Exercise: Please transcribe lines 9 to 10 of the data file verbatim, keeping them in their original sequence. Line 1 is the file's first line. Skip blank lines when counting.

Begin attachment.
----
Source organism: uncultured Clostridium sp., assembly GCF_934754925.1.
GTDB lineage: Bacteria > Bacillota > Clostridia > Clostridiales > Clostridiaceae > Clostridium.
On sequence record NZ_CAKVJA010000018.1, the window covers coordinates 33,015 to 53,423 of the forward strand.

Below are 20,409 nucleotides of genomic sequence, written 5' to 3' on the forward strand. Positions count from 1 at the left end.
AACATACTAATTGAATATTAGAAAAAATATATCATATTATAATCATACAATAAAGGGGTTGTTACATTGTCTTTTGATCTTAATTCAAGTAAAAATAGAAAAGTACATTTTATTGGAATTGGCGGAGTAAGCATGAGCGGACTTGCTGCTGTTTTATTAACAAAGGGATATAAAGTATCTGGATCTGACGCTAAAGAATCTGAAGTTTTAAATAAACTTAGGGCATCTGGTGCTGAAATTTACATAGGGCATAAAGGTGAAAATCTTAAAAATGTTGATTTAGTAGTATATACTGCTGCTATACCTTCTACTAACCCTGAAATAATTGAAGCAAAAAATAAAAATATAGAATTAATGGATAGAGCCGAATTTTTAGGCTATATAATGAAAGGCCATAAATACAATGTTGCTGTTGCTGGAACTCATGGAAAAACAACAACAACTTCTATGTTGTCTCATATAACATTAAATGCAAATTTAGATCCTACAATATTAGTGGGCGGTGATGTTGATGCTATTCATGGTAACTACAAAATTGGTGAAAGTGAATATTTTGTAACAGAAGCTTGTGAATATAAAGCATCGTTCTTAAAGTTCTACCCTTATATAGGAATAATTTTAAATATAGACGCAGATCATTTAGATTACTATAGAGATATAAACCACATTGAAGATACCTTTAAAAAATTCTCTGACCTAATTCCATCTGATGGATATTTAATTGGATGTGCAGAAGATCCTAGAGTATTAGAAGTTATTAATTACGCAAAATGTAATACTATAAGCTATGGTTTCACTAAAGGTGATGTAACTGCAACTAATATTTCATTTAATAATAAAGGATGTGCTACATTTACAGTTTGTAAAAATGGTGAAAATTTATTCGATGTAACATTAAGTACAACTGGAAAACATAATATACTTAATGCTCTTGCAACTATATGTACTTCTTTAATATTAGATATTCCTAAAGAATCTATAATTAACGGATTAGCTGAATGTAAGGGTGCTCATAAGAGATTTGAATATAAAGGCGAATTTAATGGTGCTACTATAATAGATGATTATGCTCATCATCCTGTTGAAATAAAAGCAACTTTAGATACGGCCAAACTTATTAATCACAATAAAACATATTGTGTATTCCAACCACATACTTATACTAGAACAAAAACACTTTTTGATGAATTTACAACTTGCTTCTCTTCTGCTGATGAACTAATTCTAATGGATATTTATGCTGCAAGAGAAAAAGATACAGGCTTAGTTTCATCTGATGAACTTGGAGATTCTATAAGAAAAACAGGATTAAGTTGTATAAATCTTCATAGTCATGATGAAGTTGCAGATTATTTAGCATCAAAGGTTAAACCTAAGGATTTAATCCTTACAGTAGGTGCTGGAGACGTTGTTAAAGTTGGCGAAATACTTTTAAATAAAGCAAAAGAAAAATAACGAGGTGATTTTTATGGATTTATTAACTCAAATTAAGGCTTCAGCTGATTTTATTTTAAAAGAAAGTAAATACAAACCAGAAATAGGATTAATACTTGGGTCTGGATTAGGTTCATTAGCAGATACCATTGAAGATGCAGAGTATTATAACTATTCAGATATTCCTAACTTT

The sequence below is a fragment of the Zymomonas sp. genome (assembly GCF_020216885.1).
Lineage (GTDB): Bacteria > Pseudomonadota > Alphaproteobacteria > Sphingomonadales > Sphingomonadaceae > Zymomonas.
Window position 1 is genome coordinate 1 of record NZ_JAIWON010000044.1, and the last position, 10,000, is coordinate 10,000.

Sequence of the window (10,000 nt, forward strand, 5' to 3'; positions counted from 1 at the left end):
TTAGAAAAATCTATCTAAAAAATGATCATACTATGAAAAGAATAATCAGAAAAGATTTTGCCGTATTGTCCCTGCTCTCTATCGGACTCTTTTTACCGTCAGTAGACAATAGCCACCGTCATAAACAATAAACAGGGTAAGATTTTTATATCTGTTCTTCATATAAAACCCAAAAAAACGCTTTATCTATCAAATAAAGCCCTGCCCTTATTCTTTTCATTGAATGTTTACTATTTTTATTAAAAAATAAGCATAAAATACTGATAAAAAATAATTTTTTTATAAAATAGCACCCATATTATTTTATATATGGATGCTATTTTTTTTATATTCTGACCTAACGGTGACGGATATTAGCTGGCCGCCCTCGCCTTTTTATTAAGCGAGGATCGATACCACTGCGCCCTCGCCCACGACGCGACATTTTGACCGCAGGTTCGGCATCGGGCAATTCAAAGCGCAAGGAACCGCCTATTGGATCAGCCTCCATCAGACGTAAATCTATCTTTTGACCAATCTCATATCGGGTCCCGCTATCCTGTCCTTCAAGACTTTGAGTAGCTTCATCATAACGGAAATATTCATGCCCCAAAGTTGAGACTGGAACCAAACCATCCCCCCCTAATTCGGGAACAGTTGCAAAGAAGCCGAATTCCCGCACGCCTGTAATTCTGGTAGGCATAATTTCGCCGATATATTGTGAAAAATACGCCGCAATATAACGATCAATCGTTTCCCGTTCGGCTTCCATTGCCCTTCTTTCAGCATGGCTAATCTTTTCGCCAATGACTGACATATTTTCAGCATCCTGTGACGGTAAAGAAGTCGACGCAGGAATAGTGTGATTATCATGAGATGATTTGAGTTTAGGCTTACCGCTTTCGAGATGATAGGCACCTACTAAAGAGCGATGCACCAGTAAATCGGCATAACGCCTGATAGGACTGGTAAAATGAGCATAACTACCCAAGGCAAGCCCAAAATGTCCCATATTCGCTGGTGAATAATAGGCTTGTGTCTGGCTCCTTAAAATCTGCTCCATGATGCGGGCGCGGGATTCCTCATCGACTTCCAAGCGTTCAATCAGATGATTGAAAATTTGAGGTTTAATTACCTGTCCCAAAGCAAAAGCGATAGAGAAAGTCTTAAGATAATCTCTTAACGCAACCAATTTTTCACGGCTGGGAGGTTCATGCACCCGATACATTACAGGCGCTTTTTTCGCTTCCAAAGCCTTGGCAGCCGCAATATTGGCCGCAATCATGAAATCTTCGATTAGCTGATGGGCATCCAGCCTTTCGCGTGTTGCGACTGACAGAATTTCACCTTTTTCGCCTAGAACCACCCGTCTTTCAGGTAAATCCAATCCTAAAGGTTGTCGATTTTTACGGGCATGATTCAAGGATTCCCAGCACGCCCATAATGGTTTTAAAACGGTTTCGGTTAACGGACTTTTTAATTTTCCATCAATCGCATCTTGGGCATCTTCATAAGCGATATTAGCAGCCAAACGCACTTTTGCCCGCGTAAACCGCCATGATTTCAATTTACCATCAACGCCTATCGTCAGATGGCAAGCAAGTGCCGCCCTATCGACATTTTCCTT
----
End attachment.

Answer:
Sequence of the window (10,000 nt, forward strand, 5' to 3'; positions counted from 1 at the left end):
TTAGAAAAATCTATCTAAAAAATGATCATACTATGAAAAGAATAATCAGAAAAGATTTTGCCGTATTGTCCCTGCTCTCTATCGGACTCTTTTTACCGTCAGTAGACAATAGCCACCGTCATAAACAATAAACAGGGTAAGATTTTTATATCTGTTCTTCATATAAAACCCAAAAAAACGCTTTATCTATCAAATAAAGCCCTGCCCTTATTCTTTTCATTGAATGTTTACTATTTTTATTAAAAAATAAGCATAAAATACTGATAAAAAATAATTTTTTTATAAAATAGCACCCATATTATTTTATATATGGATGCTATTTTTTTTATATTCTGACCTAACGGTGACGGATATTAGCTGGCCGCCCTCGCCTTTTTATTAAGCGAGGATCGATACCACTGCGCCCTCGCCCACGACGCGACATTTTGACCGCAGGTTCGGCATCGGGCAATTCAAAGCGCAAGGAACCGCCTATTGGATCAGCCTCCATCAGACGTAAATCTATCTTTTGACCAATCTCATATCGGGTCCCGCTATCCTGTCCTTCAAGACTTTGAGTAGCTTCATCATAACGGAAATATTCATGCCCCAAAGTTGAGACTGGAACCAAACCATCCCCCCCTAATTCGGGAACAGTTGCAAAGAAGCCGAATTCCCGCACGCCTGTAATTCTGGTAGGCATAATTTCGCCGATATATTGTGAAAAATACGCCGCAATATAACGATCAATCGTTTCCCGTTCGGCTTCCATTGCCCTTCTTTCAGCATGGCTAATCTTTTCGCCAATGACTGACATATTTTCAGCATCCTGTGACGGTAAAGAAGTCGACGCAGGAATAGTGTGATTATCATGAGATGATTTGAGTTTAGGCTTACCGCTTTCGAGATGATAGGCACCTACTAAAGAGCGATGCACCAGTAAATCGGCATAACGCCTGATAGGACTGGTAAAATGAGCATAACTACCCAAGGCAAGCCCAAAATGTCCCATATTCGCTGGTGAATAATAGGCTTGTGTCTGGCTCCTTAAAATCTGCTCCATGATGCGGGCGCGGGATTCCTCATCGACTTCCAAGCGTTCAATCAGATGATTGAAAATTTGAGGTTTAATTACCTGTCCCAAAGCAAAAGCGATAGAGAAAGTCTTAAGATAATCTCTTAACGCAACCAATTTTTCACGGCTGGGAGGTTCATGCACCCGATACATTACAGGCGCTTTTTTCGCTTCCAAAGCCTTGGCAGCCGCAATATTGGCCGCAATCATGAAATCTTCGATTAGCTGATGGGCATCCAGCCTTTCGCGTGTTGCGACTGACAGAATTTCACCTTTTTCGCCTAGAACCACCCGTCTTTCAGGTAAATCCAATCCTAAAGGTTGTCGATTTTTACGGGCATGATTCAAGGATTCCCAGCACGCCCATAATGGTTTTAAAACGGTTTCGGTTAACGGACTTTTTAATTTTCCATCAATCGCATCTTGGGCATCTTCATAAGCGATATTAGCAGCCAAACGCACTTTTGCCCGCGTAAACCGCCATGATTTCAATTTACCATCAACGCCTATCGTCAGATGGCAAGCAAGTGCCGCCCTATCGACATTTTCCTT